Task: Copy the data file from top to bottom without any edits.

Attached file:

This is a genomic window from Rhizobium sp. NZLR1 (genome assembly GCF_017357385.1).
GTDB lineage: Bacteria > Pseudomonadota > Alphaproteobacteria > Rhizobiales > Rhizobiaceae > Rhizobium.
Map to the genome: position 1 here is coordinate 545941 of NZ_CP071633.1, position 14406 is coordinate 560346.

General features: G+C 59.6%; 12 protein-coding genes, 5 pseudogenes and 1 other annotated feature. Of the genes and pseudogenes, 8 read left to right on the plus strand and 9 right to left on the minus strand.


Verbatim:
This is a genomic window from Rhizobium sp. NZLR1 (genome assembly GCF_017357385.1).
GTDB lineage: Bacteria > Pseudomonadota > Alphaproteobacteria > Rhizobiales > Rhizobiaceae > Rhizobium.
Map to the genome: position 1 here is coordinate 545941 of NZ_CP071633.1, position 14406 is coordinate 560346.

General features: G+C 59.6%; 12 protein-coding genes, 5 pseudogenes and 1 other annotated feature. Of the genes and pseudogenes, 8 read left to right on the plus strand and 9 right to left on the minus strand.